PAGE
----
MORGANTOWN — Last week, I made the decision to join a host of other people who had signed up to participate in Libera’s Go Over the Edge fundraising event.
Registered individuals undertook a campaign to raise money for the organization, which provides support and resources to women and at-risk youth in West Virginia.
Then, beginning Friday and continuing Saturday, the participants engaged in urban rappelling from the roof of the Monongahela Building on High St. in downtown Morgantown.
My choice was an abrupt, impulsive one. I am what I like to call “situationally adventurous” – I typically keep to myself and prefer to pass my time by soaking up the welcoming warmth of my couch, Stephen King book in hand or an episode of “Law & Order: SVU” on the television.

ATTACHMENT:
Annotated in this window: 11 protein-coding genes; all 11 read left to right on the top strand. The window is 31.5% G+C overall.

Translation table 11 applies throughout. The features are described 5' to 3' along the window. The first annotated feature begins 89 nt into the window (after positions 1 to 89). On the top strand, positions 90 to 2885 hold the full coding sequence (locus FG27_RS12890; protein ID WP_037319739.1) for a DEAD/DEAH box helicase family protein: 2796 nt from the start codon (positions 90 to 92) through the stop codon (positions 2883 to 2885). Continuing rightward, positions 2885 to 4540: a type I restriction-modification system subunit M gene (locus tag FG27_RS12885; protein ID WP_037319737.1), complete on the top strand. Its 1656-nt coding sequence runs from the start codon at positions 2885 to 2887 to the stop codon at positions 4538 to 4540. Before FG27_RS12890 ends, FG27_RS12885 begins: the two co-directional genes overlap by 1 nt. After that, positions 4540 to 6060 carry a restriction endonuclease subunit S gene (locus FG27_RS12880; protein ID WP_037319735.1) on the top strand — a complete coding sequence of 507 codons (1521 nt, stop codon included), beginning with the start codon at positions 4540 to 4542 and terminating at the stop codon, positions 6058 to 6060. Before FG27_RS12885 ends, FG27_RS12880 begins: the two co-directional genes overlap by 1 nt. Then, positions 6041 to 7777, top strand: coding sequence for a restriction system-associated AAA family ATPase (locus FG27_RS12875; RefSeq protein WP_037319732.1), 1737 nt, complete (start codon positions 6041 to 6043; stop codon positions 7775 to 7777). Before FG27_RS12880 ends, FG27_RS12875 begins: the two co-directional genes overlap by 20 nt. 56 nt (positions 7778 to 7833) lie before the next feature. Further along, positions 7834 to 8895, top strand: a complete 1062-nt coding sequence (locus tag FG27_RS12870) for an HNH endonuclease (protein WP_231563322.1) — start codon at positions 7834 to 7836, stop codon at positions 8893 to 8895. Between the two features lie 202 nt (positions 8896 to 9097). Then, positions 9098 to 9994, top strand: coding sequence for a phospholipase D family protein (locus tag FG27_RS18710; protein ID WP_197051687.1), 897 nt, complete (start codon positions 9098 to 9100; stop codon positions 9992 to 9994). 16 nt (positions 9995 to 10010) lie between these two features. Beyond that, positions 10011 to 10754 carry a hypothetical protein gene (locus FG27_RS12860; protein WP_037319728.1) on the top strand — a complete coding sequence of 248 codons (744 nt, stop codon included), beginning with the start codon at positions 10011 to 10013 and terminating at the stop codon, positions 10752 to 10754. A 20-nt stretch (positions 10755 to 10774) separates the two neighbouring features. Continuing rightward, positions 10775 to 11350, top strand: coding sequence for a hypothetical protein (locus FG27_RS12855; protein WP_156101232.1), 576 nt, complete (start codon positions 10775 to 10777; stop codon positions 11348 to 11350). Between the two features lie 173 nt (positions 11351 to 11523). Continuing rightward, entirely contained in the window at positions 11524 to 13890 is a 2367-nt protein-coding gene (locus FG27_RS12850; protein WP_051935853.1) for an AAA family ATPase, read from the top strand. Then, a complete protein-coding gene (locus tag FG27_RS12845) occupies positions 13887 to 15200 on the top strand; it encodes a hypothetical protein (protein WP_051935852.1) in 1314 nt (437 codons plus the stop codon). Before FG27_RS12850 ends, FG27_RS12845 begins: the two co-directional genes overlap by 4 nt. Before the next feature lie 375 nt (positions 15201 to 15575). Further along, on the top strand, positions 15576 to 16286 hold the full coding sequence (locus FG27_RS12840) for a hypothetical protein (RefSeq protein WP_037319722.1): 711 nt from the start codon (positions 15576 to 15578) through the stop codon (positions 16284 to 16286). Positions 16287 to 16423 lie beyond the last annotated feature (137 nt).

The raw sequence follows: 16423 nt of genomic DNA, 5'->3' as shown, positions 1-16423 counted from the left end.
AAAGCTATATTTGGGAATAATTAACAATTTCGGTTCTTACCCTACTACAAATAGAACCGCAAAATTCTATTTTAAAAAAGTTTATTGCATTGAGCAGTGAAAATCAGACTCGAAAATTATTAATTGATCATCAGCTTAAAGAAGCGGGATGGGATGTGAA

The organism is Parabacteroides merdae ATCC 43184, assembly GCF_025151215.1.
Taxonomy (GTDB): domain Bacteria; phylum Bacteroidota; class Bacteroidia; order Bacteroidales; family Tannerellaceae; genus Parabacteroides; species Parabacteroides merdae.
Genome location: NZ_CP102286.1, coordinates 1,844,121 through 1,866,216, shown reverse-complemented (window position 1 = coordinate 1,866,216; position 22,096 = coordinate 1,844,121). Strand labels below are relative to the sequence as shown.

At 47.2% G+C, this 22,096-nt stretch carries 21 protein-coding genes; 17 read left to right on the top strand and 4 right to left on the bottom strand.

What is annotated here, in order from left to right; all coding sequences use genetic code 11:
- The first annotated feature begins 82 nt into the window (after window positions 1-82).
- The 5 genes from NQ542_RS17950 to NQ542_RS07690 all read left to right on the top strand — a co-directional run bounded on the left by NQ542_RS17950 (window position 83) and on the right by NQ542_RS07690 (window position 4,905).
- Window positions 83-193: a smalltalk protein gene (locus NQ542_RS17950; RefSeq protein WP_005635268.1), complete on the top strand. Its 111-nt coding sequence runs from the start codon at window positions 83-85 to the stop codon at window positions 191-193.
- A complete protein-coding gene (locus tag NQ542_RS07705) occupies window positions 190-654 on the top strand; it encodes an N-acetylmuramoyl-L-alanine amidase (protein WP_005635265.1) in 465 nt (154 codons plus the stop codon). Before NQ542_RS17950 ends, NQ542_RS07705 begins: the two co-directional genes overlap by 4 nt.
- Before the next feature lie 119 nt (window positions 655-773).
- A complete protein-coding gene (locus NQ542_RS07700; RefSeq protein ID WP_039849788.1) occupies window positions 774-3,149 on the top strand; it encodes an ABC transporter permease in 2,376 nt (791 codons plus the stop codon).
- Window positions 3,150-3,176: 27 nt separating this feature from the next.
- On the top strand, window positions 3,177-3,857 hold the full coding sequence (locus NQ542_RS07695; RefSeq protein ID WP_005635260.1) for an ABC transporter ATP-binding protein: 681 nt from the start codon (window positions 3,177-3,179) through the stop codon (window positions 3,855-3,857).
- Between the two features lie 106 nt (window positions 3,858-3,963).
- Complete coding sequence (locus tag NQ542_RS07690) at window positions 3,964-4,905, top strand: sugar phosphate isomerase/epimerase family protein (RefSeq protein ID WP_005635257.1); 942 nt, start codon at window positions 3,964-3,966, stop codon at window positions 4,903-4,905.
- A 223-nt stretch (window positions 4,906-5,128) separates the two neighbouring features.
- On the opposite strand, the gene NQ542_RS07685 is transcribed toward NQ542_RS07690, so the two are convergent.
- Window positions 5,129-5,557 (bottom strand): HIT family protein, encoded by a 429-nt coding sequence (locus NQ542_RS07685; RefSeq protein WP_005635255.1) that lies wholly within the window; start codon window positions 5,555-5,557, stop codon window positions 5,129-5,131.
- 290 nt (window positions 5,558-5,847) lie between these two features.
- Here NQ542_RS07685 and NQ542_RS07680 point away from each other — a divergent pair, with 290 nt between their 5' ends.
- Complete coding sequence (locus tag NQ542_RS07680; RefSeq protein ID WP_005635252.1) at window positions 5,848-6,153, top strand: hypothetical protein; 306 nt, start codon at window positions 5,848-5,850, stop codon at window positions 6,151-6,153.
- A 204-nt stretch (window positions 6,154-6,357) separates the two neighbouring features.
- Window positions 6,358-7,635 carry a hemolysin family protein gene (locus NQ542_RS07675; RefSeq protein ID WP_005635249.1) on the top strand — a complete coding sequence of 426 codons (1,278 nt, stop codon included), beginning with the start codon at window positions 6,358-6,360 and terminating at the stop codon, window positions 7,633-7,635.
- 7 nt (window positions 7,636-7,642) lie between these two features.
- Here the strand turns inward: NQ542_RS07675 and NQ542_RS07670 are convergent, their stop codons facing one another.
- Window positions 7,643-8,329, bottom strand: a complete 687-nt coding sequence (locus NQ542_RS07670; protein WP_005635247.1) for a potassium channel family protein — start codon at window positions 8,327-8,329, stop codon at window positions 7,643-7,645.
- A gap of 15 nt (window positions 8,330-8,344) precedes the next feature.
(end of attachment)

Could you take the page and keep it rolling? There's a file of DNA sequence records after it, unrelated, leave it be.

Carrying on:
But when I find myself in a rut, or I’m stressed almost beyond my limits, I often find myself involved in activities that push me even further out of my comfort zone.
I’ve been ziplining during one of the most challenging times in my life; I’ve undertaken a nearly five-hour road trip despite my general nervousness about driving following my mother’s diagnosis with breast cancer; and this week – in the midst of a move and a career change – I lowered myself off the top of an eight-story building.
In the days leading up to the event, I tried to think of what I would be doing Friday as being similar to ziplining. According to the individual who helped me suit up in my harness and the one who gave me a five-minute training session on how to rappel, I wasn’t far off – rappelling is fairly comparable to ziplining, except it’s vertical and you’re in charge of the pace.
When I stepped out onto the roof, accompanied by a photographer and the trainer, my stomach dropped into my shoes. I kept my cool through the training session and while my harness was being hooked up to ropes.
It wasn’t until the guide told me to lower myself off the edge of the roof like I was “getting into a pool” that I felt fear for the first time since agreeing to represent The Dominion Post at the fundraising event.